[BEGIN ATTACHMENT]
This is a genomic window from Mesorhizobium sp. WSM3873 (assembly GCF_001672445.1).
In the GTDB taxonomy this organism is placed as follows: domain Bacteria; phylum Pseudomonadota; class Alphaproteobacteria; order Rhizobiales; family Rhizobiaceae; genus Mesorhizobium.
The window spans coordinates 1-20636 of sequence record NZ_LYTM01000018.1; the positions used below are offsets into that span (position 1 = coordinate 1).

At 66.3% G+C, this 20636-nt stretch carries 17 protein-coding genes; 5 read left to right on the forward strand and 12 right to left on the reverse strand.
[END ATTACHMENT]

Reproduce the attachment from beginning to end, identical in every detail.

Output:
This is a genomic window from Mesorhizobium sp. WSM3873 (assembly GCF_001672445.1).
In the GTDB taxonomy this organism is placed as follows: domain Bacteria; phylum Pseudomonadota; class Alphaproteobacteria; order Rhizobiales; family Rhizobiaceae; genus Mesorhizobium.
The window spans coordinates 1-20636 of sequence record NZ_LYTM01000018.1; the positions used below are offsets into that span (position 1 = coordinate 1).

At 66.3% G+C, this 20636-nt stretch carries 17 protein-coding genes; 5 read left to right on the forward strand and 12 right to left on the reverse strand.